Last week, I shared a new page from the Department of Health and Human Services (HHS), reporting statistics on COVID-19 therapeutic distribution in the U.S. The new dataset is a helpful step, but it falls far short of the information we actually need to examine who has access to COVID-19 treatments (particularly Paxlovid) and address potential health equity issues.
The HHS dataset includes total counts of COVID-19 drugs ordered and administered in the U.S., both nationally and by state. It also includes weekly numbers of the doses available for health providers to order from the federal government (which the HHS calls “thresholds”), over the last five weeks; again, these are available nationally and by state.
As most of the monoclonal antibodies developed for earlier variants do not provide much protection against Omicron, the majority of treatments used in the country last month were antiviral drugs Paxlovid (made by Pfizer) and Molnupiravir (made by Merck).
Paxlovid is the most effective of the two, and the most in-demand. In recent weeks, some patients have reported difficulties with accessing this antiviral as BA.2 drives rising cases across the country. For instance, one COVID-19 Data Dispatch reader wrote to me last week to share that a family member who should’ve been eligible for Paxlovid had his prescription denied, as his pharmacy said the drug was in “limited supply.”
In the first Omicron surge, during the winter, Paxlovid definitely was in limited supply. Then, as that surge waned, supplies improved: a Washington Post article last month reported that the federal government had plenty of doses going unused, and health leaders like COVID-19 coordinator Ashish Jha wanted to raise awareness of the antiviral with providers and patients.
Now, as BA.2 and its subvariants drive a new surge, it’s unclear whether there are still plenty of Paxlovid doses for anyone who might need them—or whether the doses must once again be rationed for only the most vulnerable patients. If the latter is true, even if it’s true only in some states or counties hardest-hit by the Omicron variants, it’s a problem: as the U.S. seems completely unwilling to put in new safety measures, Paxlovid is an important tool to at least reduce severe disease and death. Without it, high-risk people are in an even worse position.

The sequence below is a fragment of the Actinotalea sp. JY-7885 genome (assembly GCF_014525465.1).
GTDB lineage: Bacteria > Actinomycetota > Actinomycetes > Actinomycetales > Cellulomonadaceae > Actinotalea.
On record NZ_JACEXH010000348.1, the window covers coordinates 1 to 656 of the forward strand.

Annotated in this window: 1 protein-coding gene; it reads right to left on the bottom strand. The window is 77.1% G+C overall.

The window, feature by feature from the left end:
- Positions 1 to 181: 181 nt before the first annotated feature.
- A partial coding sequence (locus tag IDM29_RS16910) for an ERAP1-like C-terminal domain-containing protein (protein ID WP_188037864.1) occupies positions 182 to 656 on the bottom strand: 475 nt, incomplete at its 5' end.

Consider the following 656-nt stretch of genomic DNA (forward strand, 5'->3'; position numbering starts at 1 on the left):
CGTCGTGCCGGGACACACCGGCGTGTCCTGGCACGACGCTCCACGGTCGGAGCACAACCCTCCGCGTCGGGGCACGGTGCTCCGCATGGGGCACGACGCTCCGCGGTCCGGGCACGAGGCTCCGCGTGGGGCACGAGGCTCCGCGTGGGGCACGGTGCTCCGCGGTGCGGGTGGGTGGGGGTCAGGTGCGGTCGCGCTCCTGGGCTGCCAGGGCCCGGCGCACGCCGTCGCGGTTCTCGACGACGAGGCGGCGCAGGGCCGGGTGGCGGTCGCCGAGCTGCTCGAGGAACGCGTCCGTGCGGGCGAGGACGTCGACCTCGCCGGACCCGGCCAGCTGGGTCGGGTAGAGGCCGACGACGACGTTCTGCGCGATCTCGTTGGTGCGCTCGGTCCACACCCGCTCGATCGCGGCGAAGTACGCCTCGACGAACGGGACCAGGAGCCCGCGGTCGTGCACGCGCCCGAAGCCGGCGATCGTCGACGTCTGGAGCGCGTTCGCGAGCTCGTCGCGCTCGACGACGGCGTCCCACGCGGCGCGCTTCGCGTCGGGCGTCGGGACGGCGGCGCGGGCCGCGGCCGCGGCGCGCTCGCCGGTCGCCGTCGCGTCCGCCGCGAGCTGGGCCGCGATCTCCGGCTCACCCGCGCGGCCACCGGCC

As a data journalist, I would love to investigate this problem by digging into federal data to see where Paxlovid is getting used, and where there may be gaps. But the existing data are pretty sparse: the HHS has published only limited national and state-level data, with the only numbers on doses actually ordered and administered being cumulative (i.e. totals over a five-month period). There’s no information on how Paxlovid prescriptions have changed in different states or counties over time, or of whether the drug is actually reaching vulnerable people who need it.
KHN’s Hannah Recht explained why this data gap is a problem for health providers prescribing Paxlovid, in an article earlier in May:
Los Angeles County’s Department of Public Health has worked to ensure its 10 million residents, especially the most vulnerable, have access to treatment. When Paxlovid supply was limited in the winter, officials there made sure that pharmacies in hard-hit communities were well stocked, according to Dr. Seira Kurian, a regional health officer in the department. In April, the county launched its own telehealth service to assess residents for treatment free of charge, a model that avoids many of the hurdles that make treatment at for-profit pharmacy-based clinics difficult for uninsured, rural, or disabled patients to use.